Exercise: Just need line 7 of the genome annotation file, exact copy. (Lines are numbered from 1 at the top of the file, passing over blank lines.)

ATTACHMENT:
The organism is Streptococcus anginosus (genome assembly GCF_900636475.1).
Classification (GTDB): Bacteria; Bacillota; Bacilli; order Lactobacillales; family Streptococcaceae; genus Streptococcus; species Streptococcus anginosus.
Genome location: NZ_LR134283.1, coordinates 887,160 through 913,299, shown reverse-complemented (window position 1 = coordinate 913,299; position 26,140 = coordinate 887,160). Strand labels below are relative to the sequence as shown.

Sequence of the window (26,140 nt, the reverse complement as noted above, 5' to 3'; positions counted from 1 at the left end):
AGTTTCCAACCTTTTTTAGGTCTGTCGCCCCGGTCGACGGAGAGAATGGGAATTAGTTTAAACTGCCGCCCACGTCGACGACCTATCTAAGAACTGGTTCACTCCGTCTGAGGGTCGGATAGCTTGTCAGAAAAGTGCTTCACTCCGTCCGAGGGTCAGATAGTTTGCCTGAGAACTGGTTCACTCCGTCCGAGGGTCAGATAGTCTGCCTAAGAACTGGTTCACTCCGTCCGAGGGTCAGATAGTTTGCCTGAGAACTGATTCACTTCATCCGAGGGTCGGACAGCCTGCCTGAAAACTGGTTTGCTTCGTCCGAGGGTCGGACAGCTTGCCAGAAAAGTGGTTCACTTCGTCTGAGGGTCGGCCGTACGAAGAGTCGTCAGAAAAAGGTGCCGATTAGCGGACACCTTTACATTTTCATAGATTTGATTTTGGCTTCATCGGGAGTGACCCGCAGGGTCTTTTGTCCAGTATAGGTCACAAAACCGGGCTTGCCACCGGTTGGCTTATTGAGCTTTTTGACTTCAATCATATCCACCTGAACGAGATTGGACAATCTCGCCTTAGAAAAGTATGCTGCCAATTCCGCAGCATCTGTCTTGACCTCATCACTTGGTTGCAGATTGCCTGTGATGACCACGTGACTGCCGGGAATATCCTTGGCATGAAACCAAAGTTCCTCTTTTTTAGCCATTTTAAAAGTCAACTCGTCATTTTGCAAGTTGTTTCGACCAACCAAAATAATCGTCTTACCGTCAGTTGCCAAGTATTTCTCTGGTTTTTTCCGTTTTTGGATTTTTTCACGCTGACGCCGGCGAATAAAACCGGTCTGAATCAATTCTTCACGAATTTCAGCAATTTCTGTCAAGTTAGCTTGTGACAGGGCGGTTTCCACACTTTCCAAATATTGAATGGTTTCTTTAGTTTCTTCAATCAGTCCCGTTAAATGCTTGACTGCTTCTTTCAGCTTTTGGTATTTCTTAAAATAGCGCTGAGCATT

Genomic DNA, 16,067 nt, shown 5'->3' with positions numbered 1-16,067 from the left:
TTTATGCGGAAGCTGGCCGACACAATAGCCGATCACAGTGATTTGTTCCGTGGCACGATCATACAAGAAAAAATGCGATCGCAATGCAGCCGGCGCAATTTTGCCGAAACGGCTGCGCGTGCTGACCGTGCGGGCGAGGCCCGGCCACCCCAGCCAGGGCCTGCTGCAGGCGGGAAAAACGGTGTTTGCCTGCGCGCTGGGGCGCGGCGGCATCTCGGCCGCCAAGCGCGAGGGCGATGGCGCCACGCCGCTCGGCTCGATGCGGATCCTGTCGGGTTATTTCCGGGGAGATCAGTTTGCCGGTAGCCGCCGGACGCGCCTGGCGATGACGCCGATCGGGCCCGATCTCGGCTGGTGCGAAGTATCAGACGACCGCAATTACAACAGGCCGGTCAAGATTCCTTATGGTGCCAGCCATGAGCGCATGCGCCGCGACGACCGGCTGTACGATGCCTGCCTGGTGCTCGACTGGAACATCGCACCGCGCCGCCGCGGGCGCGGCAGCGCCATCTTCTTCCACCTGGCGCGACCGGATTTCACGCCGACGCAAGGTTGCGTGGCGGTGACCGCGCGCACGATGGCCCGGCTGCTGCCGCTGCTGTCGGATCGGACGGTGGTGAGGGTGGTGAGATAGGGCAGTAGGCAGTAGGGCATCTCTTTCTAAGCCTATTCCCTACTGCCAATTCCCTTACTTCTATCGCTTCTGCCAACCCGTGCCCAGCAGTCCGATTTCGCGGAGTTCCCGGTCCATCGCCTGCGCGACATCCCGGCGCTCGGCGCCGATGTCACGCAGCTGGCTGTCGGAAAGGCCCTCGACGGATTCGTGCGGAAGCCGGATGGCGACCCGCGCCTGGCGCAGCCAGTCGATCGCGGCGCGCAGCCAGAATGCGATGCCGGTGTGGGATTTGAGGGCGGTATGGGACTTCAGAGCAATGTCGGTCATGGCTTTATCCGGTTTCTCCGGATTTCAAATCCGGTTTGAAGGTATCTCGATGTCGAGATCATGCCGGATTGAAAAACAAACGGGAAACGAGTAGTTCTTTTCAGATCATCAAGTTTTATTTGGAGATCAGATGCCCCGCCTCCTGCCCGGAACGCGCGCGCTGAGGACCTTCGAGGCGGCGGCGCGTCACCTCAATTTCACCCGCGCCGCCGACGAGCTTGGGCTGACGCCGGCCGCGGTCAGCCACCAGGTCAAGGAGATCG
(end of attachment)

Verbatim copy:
TTTATGCGGAAGCTGGCCGACACAATAGCCGATCACAGTGATTTGTTCCGTGGCACGATCATACAAGAAAAAATGCGATCGCAATGCAGCCGGCGCAATTTTGCCGAAACGGCTGCGCGTGCTGACCGTGCGGGCGAGGCCCGGCCACCCCAGCCAGGGCCTGCTGCAGGCGGGAAAAACGGTGTTTGCCTGCGCGCTGGGGCGCGGCGGCATCTCGGCCGCCAAGCGCGAGGGCGATGGCGCCACGCCGCTCGGCTCGATGCGGATCCTGTCGGGTTATTTCCGGGGAGATCAGTTTGCCGGTAGCCGCCGGACGCGCCTGGCGATGACGCCGATCGGGCCCGATCTCGGCTGGTGCGAAGTATCAGACGACCGCAATTACAACAGGCCGGTCAAGATTCCTTATGGTGCCAGCCATGAGCGCATGCGCCGCGACGACCGGCTGTACGATGCCTGCCTGGTGCTCGACTGGAACATCGCACCGCGCCGCCGCGGGCGCGGCAGCGCCATCTTCTTCCACCTGGCGCGACCGGATTTCACGCCGACGCAAGGTTGCGTGGCGGTGACCGCGCGCACGATGGCCCGGCTGCTGCCGCTGCTGTCGGATCGGACGGTGGTGAGGGTGGTGAGATAGGGCAGTAGGCAGTAGGGCATCTCTTTCTAAGCCTATTCCCTACTGCCAATTCCCTTACTTCTATCGCTTCTGCCAACCCGTGCCCAGCAGTCCGATTTCGCGGAGTTCCCGGTCCATCGCCTGCGCGACATCCCGGCGCTCGGCGCCGATGTCACGCAGCTGGCTGTCGGAAAGGCCCTCGACGGATTCGTGCGGAAGCCGGATGGCGACCCGCGCCTGGCGCAGCCAGTCGATCGCGGCGCGCAGCCAGAATGCGATGCCGGTGTGGGATTTGAGGGCGGTATGGGACTTCAGAGCAATGTCGGTCATGGCTTTATCCGGTTTCTCCGGATTTCAAATCCGGTTTGAAGGTATCTCGATGTCGAGATCATGCCGGATTGAAAAACAAACGGGAAACGAGTAGTTCTTTTCAGATCATCAAGTTTTATTTGGAGATCAGATGCCCCGCCTCCTGCCCGGAACGCGCGCGCTGAGGACCTTCGAGGCGGCGGCGCGTCACCTCAATTTCACCCGCGCCGCCGACGAGCTTGGGCTGACGCCGGCCGCGGTCAGCCACCAGGTCAAGGAGATCG